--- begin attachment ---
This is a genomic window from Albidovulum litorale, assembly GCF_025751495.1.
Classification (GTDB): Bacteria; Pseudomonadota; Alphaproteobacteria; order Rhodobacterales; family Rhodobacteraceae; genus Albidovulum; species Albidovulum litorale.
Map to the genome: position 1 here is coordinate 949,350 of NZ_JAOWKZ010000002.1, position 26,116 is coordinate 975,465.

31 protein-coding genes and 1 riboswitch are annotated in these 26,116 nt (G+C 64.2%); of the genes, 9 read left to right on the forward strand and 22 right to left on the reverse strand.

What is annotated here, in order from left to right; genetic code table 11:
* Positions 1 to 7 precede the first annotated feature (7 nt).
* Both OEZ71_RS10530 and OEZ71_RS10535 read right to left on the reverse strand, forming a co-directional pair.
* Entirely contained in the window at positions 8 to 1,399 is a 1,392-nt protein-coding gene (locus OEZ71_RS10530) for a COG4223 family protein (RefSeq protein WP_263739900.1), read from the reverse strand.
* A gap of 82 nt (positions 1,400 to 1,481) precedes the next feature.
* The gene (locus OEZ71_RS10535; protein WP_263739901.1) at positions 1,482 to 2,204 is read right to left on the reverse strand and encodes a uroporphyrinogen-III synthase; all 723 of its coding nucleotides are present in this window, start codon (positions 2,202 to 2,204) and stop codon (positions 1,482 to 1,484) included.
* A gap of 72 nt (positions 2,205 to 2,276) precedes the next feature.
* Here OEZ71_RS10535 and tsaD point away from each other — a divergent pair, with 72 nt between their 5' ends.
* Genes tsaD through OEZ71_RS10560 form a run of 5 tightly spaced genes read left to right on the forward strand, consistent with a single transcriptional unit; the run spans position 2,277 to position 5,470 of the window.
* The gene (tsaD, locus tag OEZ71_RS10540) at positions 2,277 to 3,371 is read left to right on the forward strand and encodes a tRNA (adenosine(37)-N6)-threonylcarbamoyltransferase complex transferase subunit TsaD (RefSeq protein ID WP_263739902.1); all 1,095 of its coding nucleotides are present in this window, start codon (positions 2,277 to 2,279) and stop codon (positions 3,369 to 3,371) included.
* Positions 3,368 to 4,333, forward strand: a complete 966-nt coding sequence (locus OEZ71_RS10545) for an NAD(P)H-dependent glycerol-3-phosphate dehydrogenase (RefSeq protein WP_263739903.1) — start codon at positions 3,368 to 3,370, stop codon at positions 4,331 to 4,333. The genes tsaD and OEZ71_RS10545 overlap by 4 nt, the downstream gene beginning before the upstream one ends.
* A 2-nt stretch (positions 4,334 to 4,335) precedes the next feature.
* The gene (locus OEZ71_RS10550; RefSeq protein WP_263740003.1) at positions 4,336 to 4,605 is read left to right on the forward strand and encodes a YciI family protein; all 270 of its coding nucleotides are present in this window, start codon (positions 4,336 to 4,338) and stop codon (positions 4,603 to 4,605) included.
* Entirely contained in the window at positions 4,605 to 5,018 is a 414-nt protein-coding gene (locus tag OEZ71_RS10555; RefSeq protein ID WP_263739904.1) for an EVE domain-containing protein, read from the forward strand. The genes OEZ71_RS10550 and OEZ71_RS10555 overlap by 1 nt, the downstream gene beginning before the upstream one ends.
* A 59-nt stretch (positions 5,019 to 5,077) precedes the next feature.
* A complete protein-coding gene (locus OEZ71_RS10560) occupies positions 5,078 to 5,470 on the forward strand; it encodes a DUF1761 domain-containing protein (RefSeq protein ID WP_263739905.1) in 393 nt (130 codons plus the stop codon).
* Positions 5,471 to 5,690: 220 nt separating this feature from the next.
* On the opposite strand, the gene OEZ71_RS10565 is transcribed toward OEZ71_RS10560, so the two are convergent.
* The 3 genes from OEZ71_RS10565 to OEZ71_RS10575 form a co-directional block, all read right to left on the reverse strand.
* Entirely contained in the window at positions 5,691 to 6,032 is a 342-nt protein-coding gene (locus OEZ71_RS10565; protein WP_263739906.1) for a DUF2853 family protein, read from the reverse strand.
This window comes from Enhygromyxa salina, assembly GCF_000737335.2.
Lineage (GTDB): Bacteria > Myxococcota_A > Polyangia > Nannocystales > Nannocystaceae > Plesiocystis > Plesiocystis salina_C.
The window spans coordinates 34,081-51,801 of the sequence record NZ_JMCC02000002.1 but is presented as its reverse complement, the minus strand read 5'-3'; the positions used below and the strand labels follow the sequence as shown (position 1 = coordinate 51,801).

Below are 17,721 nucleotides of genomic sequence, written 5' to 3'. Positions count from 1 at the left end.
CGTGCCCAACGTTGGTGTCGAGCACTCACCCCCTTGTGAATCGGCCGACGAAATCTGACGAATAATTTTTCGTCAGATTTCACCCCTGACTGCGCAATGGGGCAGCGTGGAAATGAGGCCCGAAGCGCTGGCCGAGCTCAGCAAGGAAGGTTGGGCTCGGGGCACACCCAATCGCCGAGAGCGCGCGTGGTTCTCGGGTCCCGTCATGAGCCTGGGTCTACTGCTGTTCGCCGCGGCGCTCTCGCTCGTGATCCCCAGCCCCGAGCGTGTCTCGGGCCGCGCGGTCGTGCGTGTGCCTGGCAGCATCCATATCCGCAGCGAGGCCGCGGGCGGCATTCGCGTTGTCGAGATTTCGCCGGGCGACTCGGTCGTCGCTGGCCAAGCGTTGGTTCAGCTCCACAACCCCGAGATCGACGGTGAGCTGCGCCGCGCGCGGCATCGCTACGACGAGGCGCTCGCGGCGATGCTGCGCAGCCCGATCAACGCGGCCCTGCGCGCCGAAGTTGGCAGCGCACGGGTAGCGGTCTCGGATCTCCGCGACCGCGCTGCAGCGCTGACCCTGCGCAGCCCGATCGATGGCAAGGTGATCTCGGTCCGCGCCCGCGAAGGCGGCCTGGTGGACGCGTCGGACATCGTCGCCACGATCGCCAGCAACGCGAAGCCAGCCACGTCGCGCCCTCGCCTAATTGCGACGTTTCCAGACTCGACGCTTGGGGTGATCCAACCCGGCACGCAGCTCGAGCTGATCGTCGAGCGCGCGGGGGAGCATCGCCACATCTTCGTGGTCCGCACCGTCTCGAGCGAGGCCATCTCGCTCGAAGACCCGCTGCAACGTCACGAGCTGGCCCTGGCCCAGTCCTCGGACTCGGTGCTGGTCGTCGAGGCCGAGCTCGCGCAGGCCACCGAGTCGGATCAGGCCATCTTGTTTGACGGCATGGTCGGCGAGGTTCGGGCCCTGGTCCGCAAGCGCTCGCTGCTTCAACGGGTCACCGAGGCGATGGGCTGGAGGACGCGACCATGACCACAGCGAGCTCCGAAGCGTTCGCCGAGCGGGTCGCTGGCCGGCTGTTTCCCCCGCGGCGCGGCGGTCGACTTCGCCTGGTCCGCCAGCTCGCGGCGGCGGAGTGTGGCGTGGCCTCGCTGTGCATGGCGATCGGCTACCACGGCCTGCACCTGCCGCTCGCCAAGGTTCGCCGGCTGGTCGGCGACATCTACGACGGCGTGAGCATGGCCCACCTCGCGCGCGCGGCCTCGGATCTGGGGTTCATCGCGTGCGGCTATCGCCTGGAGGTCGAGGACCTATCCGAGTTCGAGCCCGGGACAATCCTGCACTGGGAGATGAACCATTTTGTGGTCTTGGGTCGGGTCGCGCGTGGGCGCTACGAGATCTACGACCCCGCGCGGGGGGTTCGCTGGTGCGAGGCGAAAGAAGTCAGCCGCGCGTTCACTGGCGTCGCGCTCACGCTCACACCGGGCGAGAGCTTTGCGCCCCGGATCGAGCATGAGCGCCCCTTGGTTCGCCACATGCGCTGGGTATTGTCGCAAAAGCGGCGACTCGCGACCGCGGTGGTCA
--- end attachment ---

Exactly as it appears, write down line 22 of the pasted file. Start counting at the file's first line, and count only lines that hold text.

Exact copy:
* On the opposite strand, the gene OEZ71_RS10565 is transcribed toward OEZ71_RS10560, so the two are convergent.